Disclaimer: These pages are not actively maintained, and some of the practical information on the site is out of date. I am working on a new version of the site that will focus more on my photos and memories of travel in Southeast Europe, and less on practical details that too easily become obsolete. In the meantime, please treat the information here with caution.
Lake Ohrid and the mountains of Albania
Ohrid Town, from Velestovo
The Lake Ohrid region is one of the most enticing destinations in the Balkans. There are dozens of things to do and places to see, museums to visit, churches to admire, castles to explore, and mountains to climb. But don't be surprised if you find yourself submitting to the mesmeric charm of the lake glistening in its bowl of mountains, and spending a few days doing nothing much at all.
Not many foreign tourists visit Macedonia, but those who do make their way here almost always visit Ohrid, and with good reason. The majority of visitors still come from Macedonia itself or from neighbouring countries. The shore of Ohrid is Macedonia's equivalent of the Croatian Adriatic, at its busiest in July and August - so don't come expecting an unspoilt paradise. Ohrid may have a distinguished history, but its main business today is tourism, and like any resort town it has its quota of large hotels and souvenir hawkers, and even a McDonald's stall. Outside high season Ohrid is still an amazingly tranquil place.
Tsar Samoil Fortress
National Museum (Robev House)
Church of Sv Jovan, Kaneo
Curving around a small bay at the northeastern corner of the lake, Ohrid is the largest town in the region. People have lived here since ancient times, taking advantage of the protection provided by the hill overlooking the bay. In the Byzantine era the missionary saints Clement and Naum settled in Ohrid and the town became a centre of monasticism and learning, its influence spreading throughout the Slavic Orthodox world. At times the Archbishopric of Ohrid stretched as far as the Adriatic and the Aegean.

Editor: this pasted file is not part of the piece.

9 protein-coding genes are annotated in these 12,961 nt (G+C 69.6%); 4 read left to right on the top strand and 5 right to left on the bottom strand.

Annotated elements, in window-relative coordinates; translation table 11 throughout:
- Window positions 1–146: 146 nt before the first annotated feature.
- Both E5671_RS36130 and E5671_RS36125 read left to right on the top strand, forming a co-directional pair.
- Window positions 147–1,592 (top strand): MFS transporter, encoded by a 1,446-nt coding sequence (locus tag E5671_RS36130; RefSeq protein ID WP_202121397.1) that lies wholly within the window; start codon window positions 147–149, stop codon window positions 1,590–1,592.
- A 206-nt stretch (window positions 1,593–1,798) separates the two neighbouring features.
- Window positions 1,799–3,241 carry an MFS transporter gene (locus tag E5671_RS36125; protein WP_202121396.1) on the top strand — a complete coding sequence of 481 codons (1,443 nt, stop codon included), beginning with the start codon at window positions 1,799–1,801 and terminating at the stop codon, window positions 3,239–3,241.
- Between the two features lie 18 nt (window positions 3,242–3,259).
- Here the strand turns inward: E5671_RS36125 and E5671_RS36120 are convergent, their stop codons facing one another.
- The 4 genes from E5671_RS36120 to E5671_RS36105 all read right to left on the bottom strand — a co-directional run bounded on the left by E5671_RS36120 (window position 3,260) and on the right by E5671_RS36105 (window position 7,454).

The houses of Ohrid's old town are artistically arranged on the hillside. In Ottoman times Christians were confined to this area within the city wall, and the need to make the best use of the available space inspired some creative architectural responses. Two good examples of houses built by wealthy families are the Robev and Uranija Houses, now occupied by the National Museum.
Ohrid is said to have more than forty churches or remains of churches. One of the most impressive is the former cathedral of Sveta Sofia, which has a far more spacious feeling than most of the other churches, and some very well preserved frescoes. Higher up the hill is the snappily named Sveti Kliment Bogorodica Perivlepta (St Clement's Church of the Holy Mother of God Most Glorious). In contrast to earlier anonymous frescoes, those at Sveti Kliment are known to have been painted by the innovative artists Mihajlo and Eutihije. The complex also includes a gallery of icons.
St Clement's monastery was located at Plaošnik, on the wooded slopes below Tsar Samoil's fortress. From a distance the large church of Sv Kliment i Pantelejmon looks like a typical mediaeval Macedonian construction, but on closer inspection it becomes obvious that it is a modern structure - it was consecrated in 2002. Beside it are some remains of an early Christian basilica. A footpath from Plaošnik leads downhill to Kaneo, where the Church of St John perches on a promontory. There's not much to see inside the church, but few visitors to Ohrid can resist taking multiple photographs of the Armenian-influenced exterior with the lake in the background.